"Americans splurged on a wide range of goods and services for the third straight month, suggesting the U.S. economy grew somewhat faster than expected in the first quarter."
So reads the headline at Dow Jones' Marketwatch. The article goes on to say that the Commerce Department has released new retail sales numbers for March, showing retail sales up by 0.8% for the month. If this were true, it would be great news. Unfortunately, retail sales for March, in real terms, were down significantly, after subtracting out inflation.
The mainstream business media doesn't appear to do much work to determine whether or not they are shoveling BS down our throats. The most recent retail sales figures are yet another example of that problem. On the surface, things look rosy. But, dig a little deeper, and all the warts appear.
Retail sales numbers report gross sales in dollar amounts, not in terms of the number of goods received. In order to know whether or not people are actually buying more, however, you have to consider whether the higher number represents greater consumption propensity, or just the after-effects of inflation.
Inflation can be measured in many ways, including the CPI issued by the U.S. Department of Labor Statistics (BLS). According to the BLS, the raw consumer price inflation (CPI) rate for March over February was 0.8%, and the seasonally adjusted rate was 0.3%. By subtracting this from the retail sales numbers disseminated by the Commerce Department, we conclude that there was either no retail sales increase or a much lower 0.5% increase.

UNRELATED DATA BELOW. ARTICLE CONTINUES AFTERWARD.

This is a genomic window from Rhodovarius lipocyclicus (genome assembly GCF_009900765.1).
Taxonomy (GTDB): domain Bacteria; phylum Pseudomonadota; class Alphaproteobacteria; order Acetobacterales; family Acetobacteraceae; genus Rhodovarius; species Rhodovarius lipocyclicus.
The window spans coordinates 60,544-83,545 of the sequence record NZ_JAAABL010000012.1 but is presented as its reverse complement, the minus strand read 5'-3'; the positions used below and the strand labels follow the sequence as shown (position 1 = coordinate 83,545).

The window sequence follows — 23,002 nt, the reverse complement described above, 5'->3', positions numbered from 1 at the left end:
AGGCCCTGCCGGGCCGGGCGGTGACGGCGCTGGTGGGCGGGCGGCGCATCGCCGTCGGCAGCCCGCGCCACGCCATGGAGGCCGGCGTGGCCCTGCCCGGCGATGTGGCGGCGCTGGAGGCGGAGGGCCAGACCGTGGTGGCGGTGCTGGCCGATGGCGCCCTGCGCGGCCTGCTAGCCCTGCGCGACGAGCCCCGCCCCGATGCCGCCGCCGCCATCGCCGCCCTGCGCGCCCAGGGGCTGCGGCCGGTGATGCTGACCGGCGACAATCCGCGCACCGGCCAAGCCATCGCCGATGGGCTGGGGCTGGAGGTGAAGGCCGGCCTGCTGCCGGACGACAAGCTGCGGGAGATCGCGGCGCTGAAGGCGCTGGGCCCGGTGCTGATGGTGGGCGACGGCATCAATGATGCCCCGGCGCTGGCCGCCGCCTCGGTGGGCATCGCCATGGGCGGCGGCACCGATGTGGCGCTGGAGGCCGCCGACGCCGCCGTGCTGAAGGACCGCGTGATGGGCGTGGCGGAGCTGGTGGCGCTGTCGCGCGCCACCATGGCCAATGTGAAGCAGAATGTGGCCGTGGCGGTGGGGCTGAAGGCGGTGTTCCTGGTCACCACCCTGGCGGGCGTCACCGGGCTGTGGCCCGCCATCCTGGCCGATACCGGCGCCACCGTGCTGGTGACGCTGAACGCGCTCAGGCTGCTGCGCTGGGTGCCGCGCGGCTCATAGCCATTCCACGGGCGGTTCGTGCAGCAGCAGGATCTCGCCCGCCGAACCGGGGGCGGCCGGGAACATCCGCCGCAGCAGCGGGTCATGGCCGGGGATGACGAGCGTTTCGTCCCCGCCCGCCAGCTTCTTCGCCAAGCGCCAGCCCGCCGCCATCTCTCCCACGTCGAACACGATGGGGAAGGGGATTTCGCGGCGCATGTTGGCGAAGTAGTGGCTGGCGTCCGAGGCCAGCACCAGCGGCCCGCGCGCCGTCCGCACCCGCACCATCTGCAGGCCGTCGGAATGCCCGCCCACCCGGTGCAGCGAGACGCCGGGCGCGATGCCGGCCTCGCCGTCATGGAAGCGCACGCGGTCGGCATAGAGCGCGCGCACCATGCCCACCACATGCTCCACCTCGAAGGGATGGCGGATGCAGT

But the BLS CPI is a very flawed measure in other ways. The agency has been widely criticized for including highly subjective statistical models in its CPI calculation. It creates, for example, artificial price reduction by using so-called "hedonic" adjustment and product substitution theory. This results in a lower reported inflation rate. A discussion of this problem can be found at shadowstats.com.
More important, however, is that the BLS version of CPI also includes housing prices. Home prices continue to fall rapidly even as most other prices rise sharply. It would be better to find an index restricted to retail sales only. Thankfully, just such an index exists. It is known as the "everyday price index" (EPI), and is published by the American Institute for Economic Research (AIER).
The EPI reflects the price of goods and services people tend to buy frequently, such as food, utilities and fuel. According to AIER, the EPI inflation rate ran at 1.9% in March. That means that, in reality, rather than increasing, the sale of retail goods decreased by an annualized rate of 13.2% in March, 2012.
That, to say the least, is terrible news. The numbers show that we have a lot of inflation in the midst of a declining economy. In an earlier era, that was not known as a retail sales gain. Back in the 1970s, it was known as "stagflation." In spite of the rosy headlines, the latest numbers are actually telling we are in the midst of rather severe stagflation. Investors who choose to ignore that reality by accepting the rosy view presented by mainstream media will end up badly burned.